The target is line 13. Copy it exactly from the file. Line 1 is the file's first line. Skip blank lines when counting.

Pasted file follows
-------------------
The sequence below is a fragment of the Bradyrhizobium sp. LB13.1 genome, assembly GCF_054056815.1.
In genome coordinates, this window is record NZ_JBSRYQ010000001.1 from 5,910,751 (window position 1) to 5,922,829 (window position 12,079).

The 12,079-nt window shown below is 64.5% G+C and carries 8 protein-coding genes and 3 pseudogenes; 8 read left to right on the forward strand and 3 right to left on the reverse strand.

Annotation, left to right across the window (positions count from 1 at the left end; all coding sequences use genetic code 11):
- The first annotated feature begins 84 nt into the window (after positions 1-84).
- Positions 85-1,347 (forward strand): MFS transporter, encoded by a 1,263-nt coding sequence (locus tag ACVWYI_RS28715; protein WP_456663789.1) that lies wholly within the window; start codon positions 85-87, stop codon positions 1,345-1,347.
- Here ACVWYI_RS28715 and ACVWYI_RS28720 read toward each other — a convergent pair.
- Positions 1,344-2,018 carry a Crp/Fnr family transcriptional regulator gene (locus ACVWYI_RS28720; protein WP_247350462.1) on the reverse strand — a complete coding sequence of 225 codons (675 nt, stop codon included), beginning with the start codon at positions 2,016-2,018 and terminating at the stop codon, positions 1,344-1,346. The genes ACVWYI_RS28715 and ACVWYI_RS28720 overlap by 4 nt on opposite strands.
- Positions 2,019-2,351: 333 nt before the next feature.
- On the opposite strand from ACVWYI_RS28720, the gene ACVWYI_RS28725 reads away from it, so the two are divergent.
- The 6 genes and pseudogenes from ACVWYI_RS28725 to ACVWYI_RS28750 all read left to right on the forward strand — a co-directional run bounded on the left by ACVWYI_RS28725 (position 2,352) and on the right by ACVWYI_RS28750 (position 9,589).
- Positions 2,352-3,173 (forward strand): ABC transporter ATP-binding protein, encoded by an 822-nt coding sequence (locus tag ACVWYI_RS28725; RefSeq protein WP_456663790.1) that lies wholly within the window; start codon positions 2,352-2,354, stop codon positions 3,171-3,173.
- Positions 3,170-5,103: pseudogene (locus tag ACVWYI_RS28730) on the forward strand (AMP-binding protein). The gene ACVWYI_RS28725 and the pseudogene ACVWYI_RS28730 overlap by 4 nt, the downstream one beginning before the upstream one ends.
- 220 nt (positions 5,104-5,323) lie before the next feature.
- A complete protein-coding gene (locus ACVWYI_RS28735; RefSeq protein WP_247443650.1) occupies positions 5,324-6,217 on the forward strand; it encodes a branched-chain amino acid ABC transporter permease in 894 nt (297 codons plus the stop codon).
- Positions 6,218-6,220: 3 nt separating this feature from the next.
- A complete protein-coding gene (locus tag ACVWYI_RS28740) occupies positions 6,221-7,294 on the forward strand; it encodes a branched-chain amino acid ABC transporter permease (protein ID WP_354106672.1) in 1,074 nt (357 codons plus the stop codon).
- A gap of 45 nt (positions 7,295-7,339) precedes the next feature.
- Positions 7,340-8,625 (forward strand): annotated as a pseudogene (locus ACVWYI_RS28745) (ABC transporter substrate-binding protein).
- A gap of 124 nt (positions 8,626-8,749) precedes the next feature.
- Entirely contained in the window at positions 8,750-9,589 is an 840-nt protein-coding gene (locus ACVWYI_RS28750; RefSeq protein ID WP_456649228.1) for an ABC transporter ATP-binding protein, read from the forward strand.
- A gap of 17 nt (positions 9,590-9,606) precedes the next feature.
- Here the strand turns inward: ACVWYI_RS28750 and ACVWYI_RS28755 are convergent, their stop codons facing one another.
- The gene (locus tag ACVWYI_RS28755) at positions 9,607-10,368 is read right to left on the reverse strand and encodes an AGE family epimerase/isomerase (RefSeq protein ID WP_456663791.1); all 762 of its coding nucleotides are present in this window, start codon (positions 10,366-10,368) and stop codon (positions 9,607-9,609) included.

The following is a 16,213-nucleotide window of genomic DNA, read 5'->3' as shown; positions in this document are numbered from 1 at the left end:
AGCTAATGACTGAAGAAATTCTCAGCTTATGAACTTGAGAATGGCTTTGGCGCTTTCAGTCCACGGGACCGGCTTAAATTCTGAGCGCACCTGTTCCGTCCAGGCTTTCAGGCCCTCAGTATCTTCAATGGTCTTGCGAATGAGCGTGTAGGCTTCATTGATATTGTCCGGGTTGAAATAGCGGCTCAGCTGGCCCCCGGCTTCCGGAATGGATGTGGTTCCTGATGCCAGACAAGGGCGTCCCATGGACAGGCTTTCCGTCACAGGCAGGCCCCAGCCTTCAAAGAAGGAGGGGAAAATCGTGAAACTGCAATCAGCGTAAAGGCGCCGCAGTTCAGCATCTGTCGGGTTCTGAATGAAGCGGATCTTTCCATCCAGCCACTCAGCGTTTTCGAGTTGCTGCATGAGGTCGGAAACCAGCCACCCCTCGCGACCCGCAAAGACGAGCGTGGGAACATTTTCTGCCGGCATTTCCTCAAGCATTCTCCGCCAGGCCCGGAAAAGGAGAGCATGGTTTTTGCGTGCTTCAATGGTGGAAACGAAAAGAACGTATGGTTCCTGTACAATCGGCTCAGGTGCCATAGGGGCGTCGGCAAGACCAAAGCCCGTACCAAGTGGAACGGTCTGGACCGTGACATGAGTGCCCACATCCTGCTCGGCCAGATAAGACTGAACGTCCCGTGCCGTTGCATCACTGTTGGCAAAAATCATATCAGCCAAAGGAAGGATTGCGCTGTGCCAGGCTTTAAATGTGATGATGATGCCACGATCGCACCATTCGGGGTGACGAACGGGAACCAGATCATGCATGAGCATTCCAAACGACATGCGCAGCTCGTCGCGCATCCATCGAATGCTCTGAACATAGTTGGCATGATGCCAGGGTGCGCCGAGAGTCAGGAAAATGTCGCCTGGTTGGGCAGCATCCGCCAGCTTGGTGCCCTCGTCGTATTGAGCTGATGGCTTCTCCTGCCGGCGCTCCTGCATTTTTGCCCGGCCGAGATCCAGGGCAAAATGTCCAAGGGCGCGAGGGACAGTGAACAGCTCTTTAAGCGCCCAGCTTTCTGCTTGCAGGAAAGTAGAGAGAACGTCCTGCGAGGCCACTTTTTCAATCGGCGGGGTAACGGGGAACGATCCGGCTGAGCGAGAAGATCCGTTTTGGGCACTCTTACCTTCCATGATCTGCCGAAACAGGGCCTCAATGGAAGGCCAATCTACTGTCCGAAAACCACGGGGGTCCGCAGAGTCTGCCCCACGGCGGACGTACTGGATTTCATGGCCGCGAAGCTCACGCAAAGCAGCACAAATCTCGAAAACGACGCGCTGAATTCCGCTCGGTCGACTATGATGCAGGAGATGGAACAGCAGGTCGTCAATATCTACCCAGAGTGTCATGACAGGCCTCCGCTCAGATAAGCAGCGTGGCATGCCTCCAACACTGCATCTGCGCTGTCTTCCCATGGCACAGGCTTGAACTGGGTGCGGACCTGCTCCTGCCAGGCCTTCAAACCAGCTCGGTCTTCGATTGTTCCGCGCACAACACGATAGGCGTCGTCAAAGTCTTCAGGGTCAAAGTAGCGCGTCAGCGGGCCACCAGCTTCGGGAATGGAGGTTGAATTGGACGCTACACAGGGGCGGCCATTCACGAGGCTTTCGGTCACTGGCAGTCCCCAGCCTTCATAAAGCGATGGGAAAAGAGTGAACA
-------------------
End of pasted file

- Positions 3,170-5,103: pseudogene (locus tag ACVWYI_RS28730) on the forward strand (AMP-binding protein). The gene ACVWYI_RS28725 and the pseudogene ACVWYI_RS28730 overlap by 4 nt, the downstream one beginning before the upstream one ends.